Arduino Robot Project: Part 2 -- Pre-Build


For the design of the line robot I will be using a plastic container that I found at a thrift store for a dollar. I plan on putting the two motors towards the rear of the container with the caster wheel at the front using some L brackets to connect them together. The design will be similar to the one that was used in the manual. I will have the sensor board towards the front with a cutout at the bottom so the sensors can read the floor. The container I have chosen is listed below along with a picture of it. I chose this since it’s clear and I would like to see the "guts" of the robot. I think it's a cool look and I could add some LEDs inside to make it look a little cooler in my opinion.

Material List and Cost

For this project I ordered some of the parts online. To start I bought an Arduino clone on eBay from a seller named 16hertzelectronics. The price for this Arduino Uno was $14.99 with free shipping.  The link to the Arduino is:

This Arduino also comes with a few other things like LEDs, jumper wires, resistors, a breadboard, and the USB to connect the Arduino to a computer.

Another thing I bought was a motor shield to run the motors from The cost of the shield was $19.95 plus a shipping charge of $9.18 which totals it to $29.13. The link to the shield is:

I also needed IR sensors to read the ground so I ordered 5 from for $1.26 each. The shipping for the sensors was $2.68. The total cost for the 5 sensors with tax and shipping came out to $9.36. The link to the sensors is:

The next thing I needed was the motors that will be running the Line Robot. I ordered two servo motors from for $7.49 each. Shipping was $6.95 and total price for the servo motors was $21.93. These servo motors will be later modified to obtain dc geared motors. The link for the servo motors is:

I bought a small perforated board from RadioShack for about $3.50. I also bought a 5-pack of 10K ohm resistors at RadioShack and two 5-packs of 150 ohm resistors. Each pack cost about $1.50. So that's a total of $8 at RadioShack. Also needed some wires to wiring the resistors and the sensors together to make connections between the Arduino, the shield, and the sensor board that we will be making. I also bought a 5K linear taper potentiometer from RadioShack for $2.79 to be used to control the speed of the line robot. And also a solder iron from Harbor Freight for $4.23.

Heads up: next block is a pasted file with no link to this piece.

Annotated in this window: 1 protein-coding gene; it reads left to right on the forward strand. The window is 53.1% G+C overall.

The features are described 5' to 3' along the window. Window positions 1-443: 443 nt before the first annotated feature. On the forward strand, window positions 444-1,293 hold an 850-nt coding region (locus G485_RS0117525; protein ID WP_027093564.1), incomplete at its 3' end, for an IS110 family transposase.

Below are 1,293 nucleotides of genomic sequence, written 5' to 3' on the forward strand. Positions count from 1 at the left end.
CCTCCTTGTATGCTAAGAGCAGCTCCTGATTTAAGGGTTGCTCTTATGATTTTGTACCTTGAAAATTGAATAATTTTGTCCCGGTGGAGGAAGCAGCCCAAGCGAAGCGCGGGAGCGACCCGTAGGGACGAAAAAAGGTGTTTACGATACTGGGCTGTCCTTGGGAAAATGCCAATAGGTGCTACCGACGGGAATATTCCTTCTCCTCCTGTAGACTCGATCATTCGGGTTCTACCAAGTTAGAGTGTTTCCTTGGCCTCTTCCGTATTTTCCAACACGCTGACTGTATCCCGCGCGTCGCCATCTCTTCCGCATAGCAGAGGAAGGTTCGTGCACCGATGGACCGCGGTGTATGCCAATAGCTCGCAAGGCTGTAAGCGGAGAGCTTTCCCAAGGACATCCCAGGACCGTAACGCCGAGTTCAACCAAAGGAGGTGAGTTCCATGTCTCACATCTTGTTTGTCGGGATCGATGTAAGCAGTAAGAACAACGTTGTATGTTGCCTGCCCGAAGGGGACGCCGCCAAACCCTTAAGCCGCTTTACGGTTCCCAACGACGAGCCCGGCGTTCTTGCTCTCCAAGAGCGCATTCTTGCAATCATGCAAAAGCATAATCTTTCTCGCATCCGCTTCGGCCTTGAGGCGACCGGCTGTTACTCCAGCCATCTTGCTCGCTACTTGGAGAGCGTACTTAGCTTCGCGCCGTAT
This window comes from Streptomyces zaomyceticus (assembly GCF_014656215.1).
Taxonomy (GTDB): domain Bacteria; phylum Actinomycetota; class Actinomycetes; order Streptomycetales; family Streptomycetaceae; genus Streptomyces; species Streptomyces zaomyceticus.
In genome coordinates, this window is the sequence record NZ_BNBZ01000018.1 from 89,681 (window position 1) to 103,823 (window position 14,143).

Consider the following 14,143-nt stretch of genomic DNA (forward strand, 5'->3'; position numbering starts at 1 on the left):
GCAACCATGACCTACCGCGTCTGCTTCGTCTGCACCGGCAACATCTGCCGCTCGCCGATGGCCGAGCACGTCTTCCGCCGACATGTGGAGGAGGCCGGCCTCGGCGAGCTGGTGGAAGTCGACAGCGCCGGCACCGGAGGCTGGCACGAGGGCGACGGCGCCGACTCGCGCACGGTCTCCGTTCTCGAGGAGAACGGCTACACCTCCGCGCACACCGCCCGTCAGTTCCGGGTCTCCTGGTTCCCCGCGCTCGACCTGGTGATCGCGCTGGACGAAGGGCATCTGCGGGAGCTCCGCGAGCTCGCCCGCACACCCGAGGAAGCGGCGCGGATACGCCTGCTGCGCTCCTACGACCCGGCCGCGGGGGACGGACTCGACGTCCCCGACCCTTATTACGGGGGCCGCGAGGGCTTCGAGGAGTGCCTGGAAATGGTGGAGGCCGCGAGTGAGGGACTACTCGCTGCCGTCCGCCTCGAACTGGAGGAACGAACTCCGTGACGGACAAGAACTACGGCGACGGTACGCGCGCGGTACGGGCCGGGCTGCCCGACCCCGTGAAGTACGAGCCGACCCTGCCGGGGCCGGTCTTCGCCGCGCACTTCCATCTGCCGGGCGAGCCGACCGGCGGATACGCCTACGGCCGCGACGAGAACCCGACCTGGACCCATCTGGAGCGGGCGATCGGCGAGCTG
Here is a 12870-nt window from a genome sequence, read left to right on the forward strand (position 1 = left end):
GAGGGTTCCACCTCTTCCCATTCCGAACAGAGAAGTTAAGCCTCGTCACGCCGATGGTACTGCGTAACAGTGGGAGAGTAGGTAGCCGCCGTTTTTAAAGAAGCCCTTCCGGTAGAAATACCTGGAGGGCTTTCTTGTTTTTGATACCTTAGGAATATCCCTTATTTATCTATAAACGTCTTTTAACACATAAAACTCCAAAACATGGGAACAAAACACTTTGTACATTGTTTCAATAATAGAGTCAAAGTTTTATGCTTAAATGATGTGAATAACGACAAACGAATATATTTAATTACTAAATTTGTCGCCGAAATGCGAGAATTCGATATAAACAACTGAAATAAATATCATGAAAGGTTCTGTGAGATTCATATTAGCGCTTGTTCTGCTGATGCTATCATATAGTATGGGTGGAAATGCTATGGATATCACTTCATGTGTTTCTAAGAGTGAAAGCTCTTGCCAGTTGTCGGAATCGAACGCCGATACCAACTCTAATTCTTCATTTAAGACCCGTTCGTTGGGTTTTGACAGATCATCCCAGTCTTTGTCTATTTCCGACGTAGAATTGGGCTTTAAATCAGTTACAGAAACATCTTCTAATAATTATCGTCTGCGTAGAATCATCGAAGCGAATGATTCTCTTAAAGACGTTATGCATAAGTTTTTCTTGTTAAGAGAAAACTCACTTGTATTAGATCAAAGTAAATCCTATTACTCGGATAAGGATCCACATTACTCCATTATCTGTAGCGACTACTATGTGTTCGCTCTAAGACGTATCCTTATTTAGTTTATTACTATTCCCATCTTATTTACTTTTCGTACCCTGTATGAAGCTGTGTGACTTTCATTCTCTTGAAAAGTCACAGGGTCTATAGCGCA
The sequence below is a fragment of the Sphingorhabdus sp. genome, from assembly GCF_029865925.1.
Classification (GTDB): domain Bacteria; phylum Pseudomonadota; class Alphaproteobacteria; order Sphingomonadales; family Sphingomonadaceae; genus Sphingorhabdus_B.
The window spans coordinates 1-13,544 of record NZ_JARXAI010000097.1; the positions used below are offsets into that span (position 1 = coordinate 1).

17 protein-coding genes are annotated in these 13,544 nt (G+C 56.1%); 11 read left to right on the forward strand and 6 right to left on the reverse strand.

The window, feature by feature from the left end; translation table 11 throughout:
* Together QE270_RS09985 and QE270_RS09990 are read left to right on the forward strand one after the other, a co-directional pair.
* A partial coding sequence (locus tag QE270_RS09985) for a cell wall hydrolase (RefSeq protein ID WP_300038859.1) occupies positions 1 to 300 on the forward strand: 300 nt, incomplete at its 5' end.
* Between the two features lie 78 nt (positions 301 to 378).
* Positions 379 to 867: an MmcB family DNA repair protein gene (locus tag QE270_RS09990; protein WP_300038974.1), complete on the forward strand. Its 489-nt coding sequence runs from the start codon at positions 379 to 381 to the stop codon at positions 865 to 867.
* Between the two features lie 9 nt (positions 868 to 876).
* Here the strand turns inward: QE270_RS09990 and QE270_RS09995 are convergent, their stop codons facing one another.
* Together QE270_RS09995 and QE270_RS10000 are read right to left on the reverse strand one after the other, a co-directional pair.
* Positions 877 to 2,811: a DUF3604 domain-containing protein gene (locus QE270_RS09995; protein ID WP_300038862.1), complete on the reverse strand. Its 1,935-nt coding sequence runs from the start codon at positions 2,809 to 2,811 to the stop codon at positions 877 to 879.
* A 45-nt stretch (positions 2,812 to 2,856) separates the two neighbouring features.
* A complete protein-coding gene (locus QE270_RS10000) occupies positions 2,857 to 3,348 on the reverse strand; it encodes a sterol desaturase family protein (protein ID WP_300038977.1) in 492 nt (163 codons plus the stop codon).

For the frame you can pretty much use anything that can fit all the components of this project as well as being able to mount the two motors on the side of it. To find the frame you can go to a thrift store and find containers or toys for the frame and to find the two wheels that the two motors will be powering. The price will vary but it should just cost you a few dollars or less.  I found this container for a dollar and it seems that everything will fit in if I cut out the plastic divider in the middle. I found the wheels from an old mega block toy that I had, but I might still look around for wheels that are a little larger. You also need a switch to turn on and off the line robot. I had two from a previous project that I did a while back. The switch should be a SPST switch. You can get one from RadioShack for a couple dollars or less.

So far the total price of the project is now $95.37. You can save money if you have some of the parts from previous projects like the motors or the shield. I also learned that you can find IR emitter/detector boards already premade for about the same price that I spent for the sensors. But I went ahead and made the board so I can have the learning experience of soldering and making a circuit.

You also need some nuts and bolts -- about 20 bolts with nuts -- to make the robot sturdy or you can also use zip ties to mount some of the components.  You can buy the nuts and bolts at a hardware store like ACE hardware or at Walmart. I bought a pack of 17 screws with nuts for a dollar at Walmart and bought the caster wheel at Walmart for $2.94. I also got some electrical tape that can be used for the track when the project is completed. 

To power this project I will be using regular AA batteries to provide the needed voltage for the motors and the Arduino. You can use rechargeable batteries if you come across a good deal on them. 

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